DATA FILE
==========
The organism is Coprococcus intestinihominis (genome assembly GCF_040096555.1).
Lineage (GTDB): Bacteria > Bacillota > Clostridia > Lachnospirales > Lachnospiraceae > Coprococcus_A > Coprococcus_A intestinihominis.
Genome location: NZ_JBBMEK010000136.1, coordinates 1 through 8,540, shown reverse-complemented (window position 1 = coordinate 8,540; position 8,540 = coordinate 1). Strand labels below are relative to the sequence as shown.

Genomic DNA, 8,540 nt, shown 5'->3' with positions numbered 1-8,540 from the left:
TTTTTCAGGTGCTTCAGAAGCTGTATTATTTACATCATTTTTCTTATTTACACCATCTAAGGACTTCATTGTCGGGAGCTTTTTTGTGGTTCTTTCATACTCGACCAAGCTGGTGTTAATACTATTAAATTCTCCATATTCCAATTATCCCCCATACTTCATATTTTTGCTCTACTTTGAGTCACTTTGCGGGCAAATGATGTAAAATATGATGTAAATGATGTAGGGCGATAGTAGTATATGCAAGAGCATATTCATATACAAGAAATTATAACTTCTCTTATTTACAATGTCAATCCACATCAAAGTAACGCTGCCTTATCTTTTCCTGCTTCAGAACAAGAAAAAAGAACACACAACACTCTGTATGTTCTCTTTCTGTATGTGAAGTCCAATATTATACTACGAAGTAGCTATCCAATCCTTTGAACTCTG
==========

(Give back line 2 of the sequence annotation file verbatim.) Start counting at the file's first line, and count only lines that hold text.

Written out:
Lineage (GTDB): Bacteria > Bacillota > Clostridia > Lachnospirales > Lachnospiraceae > Coprococcus_A > Coprococcus_A intestinihominis.